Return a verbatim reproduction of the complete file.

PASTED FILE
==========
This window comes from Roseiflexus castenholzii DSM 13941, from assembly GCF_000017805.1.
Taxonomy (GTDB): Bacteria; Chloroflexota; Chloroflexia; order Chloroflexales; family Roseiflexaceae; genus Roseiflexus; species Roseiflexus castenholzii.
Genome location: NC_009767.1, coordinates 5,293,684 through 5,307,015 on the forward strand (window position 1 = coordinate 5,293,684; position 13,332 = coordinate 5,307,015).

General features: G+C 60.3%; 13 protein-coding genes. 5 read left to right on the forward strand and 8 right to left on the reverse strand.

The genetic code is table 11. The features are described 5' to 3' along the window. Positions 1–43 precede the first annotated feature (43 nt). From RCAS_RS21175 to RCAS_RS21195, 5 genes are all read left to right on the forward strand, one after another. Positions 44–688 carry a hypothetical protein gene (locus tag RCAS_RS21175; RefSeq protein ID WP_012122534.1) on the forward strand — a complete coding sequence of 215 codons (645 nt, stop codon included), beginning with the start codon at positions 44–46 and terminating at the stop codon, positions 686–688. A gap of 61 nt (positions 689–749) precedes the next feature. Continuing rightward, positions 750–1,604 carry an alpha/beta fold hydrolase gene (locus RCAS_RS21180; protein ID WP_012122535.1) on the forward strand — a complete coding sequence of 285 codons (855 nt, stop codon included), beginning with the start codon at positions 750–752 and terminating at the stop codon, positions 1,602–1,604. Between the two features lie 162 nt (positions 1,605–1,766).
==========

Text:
This window comes from Roseiflexus castenholzii DSM 13941, from assembly GCF_000017805.1.
Taxonomy (GTDB): Bacteria; Chloroflexota; Chloroflexia; order Chloroflexales; family Roseiflexaceae; genus Roseiflexus; species Roseiflexus castenholzii.
Genome location: NC_009767.1, coordinates 5,293,684 through 5,307,015 on the forward strand (window position 1 = coordinate 5,293,684; position 13,332 = coordinate 5,307,015).

General features: G+C 60.3%; 13 protein-coding genes. 5 read left to right on the forward strand and 8 right to left on the reverse strand.

The genetic code is table 11. The features are described 5' to 3' along the window. Positions 1–43 precede the first annotated feature (43 nt). From RCAS_RS21175 to RCAS_RS21195, 5 genes are all read left to right on the forward strand, one after another. Positions 44–688 carry a hypothetical protein gene (locus tag RCAS_RS21175; RefSeq protein ID WP_012122534.1) on the forward strand — a complete coding sequence of 215 codons (645 nt, stop codon included), beginning with the start codon at positions 44–46 and terminating at the stop codon, positions 686–688. A gap of 61 nt (positions 689–749) precedes the next feature. Continuing rightward, positions 750–1,604 carry an alpha/beta fold hydrolase gene (locus RCAS_RS21180; protein ID WP_012122535.1) on the forward strand — a complete coding sequence of 285 codons (855 nt, stop codon included), beginning with the start codon at positions 750–752 and terminating at the stop codon, positions 1,602–1,604. Between the two features lie 162 nt (positions 1,605–1,766).